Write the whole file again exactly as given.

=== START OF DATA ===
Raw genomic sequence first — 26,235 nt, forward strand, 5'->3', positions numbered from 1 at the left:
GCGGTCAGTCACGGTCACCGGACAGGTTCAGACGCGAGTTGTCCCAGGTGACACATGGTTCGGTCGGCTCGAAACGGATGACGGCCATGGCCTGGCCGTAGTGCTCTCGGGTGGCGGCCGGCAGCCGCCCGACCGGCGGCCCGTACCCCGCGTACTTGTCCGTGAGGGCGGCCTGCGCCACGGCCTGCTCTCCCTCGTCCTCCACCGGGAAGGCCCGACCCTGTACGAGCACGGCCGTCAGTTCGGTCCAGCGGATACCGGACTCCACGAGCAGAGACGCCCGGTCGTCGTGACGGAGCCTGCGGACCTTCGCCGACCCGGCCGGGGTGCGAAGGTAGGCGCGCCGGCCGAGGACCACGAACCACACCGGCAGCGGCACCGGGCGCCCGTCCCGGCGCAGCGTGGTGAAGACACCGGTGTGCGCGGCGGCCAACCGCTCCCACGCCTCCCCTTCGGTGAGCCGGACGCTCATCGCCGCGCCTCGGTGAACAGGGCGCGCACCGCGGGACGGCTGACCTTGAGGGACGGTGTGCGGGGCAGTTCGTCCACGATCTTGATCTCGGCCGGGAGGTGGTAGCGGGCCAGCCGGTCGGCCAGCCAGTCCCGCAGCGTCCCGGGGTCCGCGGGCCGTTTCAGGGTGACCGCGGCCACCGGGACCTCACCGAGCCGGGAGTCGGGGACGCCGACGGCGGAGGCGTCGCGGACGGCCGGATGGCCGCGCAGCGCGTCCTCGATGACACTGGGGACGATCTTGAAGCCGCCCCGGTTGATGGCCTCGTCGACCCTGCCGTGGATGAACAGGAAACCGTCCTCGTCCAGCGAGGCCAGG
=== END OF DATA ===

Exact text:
Raw genomic sequence first — 26,235 nt, forward strand, 5'->3', positions numbered from 1 at the left:
GCGGTCAGTCACGGTCACCGGACAGGTTCAGACGCGAGTTGTCCCAGGTGACACATGGTTCGGTCGGCTCGAAACGGATGACGGCCATGGCCTGGCCGTAGTGCTCTCGGGTGGCGGCCGGCAGCCGCCCGACCGGCGGCCCGTACCCCGCGTACTTGTCCGTGAGGGCGGCCTGCGCCACGGCCTGCTCTCCCTCGTCCTCCACCGGGAAGGCCCGACCCTGTACGAGCACGGCCGTCAGTTCGGTCCAGCGGATACCGGACTCCACGAGCAGAGACGCCCGGTCGTCGTGACGGAGCCTGCGGACCTTCGCCGACCCGGCCGGGGTGCGAAGGTAGGCGCGCCGGCCGAGGACCACGAACCACACCGGCAGCGGCACCGGGCGCCCGTCCCGGCGCAGCGTGGTGAAGACACCGGTGTGCGCGGCGGCCAACCGCTCCCACGCCTCCCCTTCGGTGAGCCGGACGCTCATCGCCGCGCCTCGGTGAACAGGGCGCGCACCGCGGGACGGCTGACCTTGAGGGACGGTGTGCGGGGCAGTTCGTCCACGATCTTGATCTCGGCCGGGAGGTGGTAGCGGGCCAGCCGGTCGGCCAGCCAGTCCCGCAGCGTCCCGGGGTCCGCGGGCCGTTTCAGGGTGACCGCGGCCACCGGGACCTCACCGAGCCGGGAGTCGGGGACGCCGACGGCGGAGGCGTCGCGGACGGCCGGATGGCCGCGCAGCGCGTCCTCGATGACACTGGGGACGATCTTGAAGCCGCCCCGGTTGATGGCCTCGTCGACCCTGCCGTGGATGAACAGGAAACCGTCCTCGTCCAGCGAGGCCAGG